10:08 pm
it is gaining diplomatic results. and i want to stay right there, right now. the tragedy of war is well enough known. it doesn't need another characterisation beyond the fact that it would be catastrophic. holiday—makers on guam, the island north korea has threatened with missiles, still seem unfazed. it would take just 14 minutes for a north korean missile to reach them. but amongst the beach reading this morning, a fact sheet from the guam government, warning not to look at fireballs. nick, is there a strategy underpinning president trump's tough rhetoric? i think this week we've seen a pattern. i'm not sure you can describe it as a deliberate strategy. it's this. you get these incendiary warnings from donald trump, using alliterative language. this that has been improvisational
10:09 pm
at times and has taken his a by surprise at times. from other members of this administration you have seen more measured language, language that focuses on diplomacy. it's worth pointing out at this very moment donald trump is meeting his top two diplomats, his us secretary of state rex tillerson and his un ambassador nikki haley. there's been an element of good cop, bad cop. it's also reminded some people of what president richard nixon used to call the madman theory. new plant in the mind of your adversary the notion that you are unpredictable, that you are volatile, that you are willing to do anything, that you are willing to do anything, that you are willing to do anything, that you are willing to take the military option, in order to frighten them in order to make them back down. now, there are some mainstream republicans who think that makes sense. but there are others who think that is very dangerous, because one miscalculation, one mistake, one act of misplaced bravado, and you could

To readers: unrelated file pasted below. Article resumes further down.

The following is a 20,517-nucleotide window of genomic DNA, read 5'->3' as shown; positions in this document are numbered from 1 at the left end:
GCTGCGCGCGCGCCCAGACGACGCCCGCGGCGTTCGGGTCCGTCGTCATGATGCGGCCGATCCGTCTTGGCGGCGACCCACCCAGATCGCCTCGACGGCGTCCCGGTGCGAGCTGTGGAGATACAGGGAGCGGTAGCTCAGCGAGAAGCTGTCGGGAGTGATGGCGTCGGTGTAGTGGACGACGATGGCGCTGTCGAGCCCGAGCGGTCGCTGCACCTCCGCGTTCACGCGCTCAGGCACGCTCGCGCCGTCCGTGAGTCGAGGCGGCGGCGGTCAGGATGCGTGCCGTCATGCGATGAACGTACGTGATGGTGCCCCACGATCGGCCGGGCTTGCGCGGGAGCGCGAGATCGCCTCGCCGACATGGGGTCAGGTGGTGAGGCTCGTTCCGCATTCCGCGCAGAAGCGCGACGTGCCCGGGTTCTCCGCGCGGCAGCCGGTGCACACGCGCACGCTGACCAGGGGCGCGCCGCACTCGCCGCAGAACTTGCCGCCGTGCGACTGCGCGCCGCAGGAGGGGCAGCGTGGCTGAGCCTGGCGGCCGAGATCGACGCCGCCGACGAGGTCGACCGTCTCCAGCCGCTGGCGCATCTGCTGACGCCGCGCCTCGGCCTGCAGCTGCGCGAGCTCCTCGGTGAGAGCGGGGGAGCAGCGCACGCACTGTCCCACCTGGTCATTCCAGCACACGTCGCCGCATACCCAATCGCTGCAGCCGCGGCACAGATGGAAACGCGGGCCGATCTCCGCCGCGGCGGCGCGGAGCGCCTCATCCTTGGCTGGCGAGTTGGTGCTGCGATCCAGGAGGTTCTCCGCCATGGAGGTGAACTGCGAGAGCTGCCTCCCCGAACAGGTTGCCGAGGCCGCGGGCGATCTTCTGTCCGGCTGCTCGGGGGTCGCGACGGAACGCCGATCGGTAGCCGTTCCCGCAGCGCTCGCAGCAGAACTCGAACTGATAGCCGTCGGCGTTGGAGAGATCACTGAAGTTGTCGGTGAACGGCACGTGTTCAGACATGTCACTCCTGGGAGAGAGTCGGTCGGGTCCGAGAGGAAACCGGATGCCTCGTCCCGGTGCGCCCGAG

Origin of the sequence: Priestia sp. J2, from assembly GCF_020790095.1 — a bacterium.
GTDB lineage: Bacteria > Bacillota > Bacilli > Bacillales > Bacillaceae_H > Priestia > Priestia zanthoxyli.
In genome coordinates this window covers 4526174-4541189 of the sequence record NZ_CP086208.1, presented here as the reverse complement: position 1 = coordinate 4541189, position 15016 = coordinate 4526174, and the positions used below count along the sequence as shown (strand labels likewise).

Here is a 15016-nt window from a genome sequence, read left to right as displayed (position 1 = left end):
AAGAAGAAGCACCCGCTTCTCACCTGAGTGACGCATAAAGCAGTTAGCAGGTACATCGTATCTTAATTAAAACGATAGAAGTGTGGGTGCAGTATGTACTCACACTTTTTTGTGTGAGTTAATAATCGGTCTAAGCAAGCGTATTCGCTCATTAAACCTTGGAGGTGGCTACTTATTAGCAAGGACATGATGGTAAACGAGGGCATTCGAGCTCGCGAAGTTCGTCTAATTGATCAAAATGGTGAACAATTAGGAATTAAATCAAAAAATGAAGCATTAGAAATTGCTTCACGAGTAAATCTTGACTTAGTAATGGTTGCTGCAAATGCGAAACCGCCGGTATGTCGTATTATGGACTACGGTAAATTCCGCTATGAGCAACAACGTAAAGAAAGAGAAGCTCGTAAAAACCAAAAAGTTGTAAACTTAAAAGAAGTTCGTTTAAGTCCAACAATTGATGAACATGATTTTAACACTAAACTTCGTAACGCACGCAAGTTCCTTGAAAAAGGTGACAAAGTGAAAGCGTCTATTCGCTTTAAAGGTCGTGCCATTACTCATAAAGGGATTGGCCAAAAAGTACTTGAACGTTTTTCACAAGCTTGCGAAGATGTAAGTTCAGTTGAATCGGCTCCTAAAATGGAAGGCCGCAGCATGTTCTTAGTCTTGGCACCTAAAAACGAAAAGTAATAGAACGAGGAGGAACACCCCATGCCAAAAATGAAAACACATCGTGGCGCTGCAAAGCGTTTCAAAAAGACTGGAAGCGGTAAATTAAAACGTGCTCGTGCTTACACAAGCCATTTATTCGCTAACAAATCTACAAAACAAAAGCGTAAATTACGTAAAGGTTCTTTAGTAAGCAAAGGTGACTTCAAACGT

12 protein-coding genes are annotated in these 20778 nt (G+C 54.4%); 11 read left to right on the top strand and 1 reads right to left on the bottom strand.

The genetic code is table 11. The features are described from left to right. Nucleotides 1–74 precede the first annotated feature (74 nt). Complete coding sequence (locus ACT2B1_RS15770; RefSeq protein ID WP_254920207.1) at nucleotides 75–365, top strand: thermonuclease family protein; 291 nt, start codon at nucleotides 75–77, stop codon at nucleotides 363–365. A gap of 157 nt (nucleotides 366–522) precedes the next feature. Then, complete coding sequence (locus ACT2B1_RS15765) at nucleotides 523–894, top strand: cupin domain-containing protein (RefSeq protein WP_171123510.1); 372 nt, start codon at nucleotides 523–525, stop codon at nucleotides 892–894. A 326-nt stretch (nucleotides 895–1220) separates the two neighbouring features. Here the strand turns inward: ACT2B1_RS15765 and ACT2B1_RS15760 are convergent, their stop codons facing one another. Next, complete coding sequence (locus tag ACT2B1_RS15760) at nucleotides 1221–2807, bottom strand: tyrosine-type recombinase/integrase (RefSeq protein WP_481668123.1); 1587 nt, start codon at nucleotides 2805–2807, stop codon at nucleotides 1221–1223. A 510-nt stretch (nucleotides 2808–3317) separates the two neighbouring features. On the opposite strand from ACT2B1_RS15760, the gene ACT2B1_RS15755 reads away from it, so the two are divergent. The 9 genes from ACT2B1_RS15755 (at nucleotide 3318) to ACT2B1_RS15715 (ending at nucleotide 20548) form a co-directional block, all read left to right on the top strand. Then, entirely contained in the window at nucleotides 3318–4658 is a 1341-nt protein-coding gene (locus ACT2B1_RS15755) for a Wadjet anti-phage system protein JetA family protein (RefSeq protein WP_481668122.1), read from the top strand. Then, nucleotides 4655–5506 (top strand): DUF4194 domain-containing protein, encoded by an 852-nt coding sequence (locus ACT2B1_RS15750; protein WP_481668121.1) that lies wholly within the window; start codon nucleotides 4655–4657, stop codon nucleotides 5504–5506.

10:10 pm
have a war. nick bryant, thank you, at the white house. the steel company tata has been given the go—ahead to separate its uk pension scheme from the rest of the business, which will help tens of thousands of the firm's workers. staff voted earlier this year to accept less generous pensions, in return for investment to securejobs. the move is expected to clear the way for a possible merger with a rival german company. our correspondent wyre davies reports now from port talbot. tata steel had warned for years that its uk business was under threat and it wanted to radically reduce pension benefits to workers or face the prospect of having to close it port talbot plant. for months, employees who stood to lose thousands of pounds from their retirement plans, have been meeting to review their options. all of a sudden you're coming to the end of your working life, you have two years left and you have to work another seven years in order to get what you've worked your entire life for without any penalties, and they feel cheated. i've been there for 23, 24 years. you think you're going to be
10:11 pm